A freshly-completed laboratory at the University of Otago’s School of Pharmacy will enable pharmacy students to practice vital skills they will need on a daily basis when dealing with patients.
School of Pharmacy Dean Professor Carlo Marra says the Virtual Professional Practice Laboratory (VPPL) provides a space to deliver a modernised curriculum for pharmacy students who will go on to provide world-class, patient-centred care.
“This new laboratory helps enhance and strengthen the School's vision to be globally recognised as leaders, innovators and change agents in pharmacy education, pharmacy practice and pharmaceutical sciences, leading to improved health outcomes in communities we serve,” Professor Marra says.
He calls the new facility “game-changing” for the School and its students – as well as being “a really wonderful space” to teach and learn in.
Everybody who had come together to make the “gorgeous” space become reality deserved congratulations, Professor Marra says.
"I go around the world and see a lot of these spaces, because every pharmacy school has one. But this one is probably the nicest in the world."
Division of Health Sciences Pro-Vice-Chancellor Professor Paul Brunton says the University is committed to having a modern School and curriculum – the changes to both reflect how pharmacists’ work has morphed from an emphasis on dispensing medication over the counter to spending more time with patients to understand their needs and meet those needs.
Dr Carla Dillon, who heads the pharmacy skills programme, says the VPPL includes a central debrief area and 10 “pods” – independent rooms – where pharmacy students can practice their skills, which includes:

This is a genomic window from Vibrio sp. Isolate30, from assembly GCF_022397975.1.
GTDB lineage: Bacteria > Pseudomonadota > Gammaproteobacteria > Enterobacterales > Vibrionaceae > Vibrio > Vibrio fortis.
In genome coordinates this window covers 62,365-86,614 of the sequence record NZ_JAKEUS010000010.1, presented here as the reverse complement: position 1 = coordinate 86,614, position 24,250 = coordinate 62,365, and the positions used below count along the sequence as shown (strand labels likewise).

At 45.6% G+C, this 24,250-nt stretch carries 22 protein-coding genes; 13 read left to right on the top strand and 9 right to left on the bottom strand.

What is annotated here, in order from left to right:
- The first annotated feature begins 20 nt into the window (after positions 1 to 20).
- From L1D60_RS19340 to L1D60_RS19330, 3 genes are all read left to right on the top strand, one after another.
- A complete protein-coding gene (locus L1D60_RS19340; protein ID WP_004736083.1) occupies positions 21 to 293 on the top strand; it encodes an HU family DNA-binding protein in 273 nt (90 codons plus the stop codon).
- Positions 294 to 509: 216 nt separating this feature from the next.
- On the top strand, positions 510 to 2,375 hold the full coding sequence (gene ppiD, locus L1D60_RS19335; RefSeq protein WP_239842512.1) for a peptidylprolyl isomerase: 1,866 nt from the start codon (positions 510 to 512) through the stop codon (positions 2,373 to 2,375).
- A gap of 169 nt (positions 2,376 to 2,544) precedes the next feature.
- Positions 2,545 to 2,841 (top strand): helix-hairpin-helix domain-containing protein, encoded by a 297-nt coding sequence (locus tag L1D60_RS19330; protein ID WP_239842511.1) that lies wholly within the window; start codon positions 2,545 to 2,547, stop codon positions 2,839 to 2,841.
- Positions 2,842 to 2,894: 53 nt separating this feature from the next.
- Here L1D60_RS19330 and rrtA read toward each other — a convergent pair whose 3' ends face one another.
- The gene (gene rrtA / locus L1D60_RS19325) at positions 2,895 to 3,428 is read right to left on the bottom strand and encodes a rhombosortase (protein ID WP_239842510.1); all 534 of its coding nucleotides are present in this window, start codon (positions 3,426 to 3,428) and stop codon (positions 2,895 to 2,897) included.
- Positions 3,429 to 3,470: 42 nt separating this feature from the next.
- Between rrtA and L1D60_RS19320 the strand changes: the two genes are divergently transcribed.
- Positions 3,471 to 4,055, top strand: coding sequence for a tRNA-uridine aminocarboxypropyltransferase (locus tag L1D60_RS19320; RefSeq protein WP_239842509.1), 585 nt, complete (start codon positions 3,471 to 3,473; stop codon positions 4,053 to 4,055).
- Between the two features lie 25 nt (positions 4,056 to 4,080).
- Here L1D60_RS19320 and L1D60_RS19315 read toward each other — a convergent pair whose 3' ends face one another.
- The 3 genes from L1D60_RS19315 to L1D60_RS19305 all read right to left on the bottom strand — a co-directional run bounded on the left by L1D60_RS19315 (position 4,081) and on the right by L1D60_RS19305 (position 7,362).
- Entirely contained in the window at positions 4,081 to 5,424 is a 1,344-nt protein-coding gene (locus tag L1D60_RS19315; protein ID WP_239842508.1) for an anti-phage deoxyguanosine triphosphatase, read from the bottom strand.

Reading profiles of potential pharmacy patients and working out what they should be prescribed
Handing medications prescribed by a doctor to a mock patient, while ensuring the patient understands what the medicine does, how to take it and assessing the patient’s overall needs
Assessing walk-in mock patients’ needs and recommending over-the-counter medication, then ensuring the patient understands what the medicine does and how to take it
Both these last two activities are watched by an assessor and videoed, and the student receives feedback afterwards from the mock patient, who does not have a medical background.
The students are also tested in the pods on those two activities virtually every semester under those same conditions – with a mock patient, assessor and video camera – as part of the Objective Structured Clinical Evaluation format.
It is part of the exam to become a licenced pharmacist in New Zealand and covers such skills as communication, professionalism and problem solving.
Otago is one of only two New Zealand universities accredited to provide the training that prepares graduates to become interns and pharmacists, Dr Dillon says.
Chief Operating Officer Stephen Willis says this project – which included the new pharmacy outpatient clinic* – had been completed within the $3.7 million budget, by Assistant Project Manager Kim Sneddon and Senior Project Manager Peter MacNab.
These two redevelopments shared project costs, including design and furniture. They both started late last year, Mr Willis says.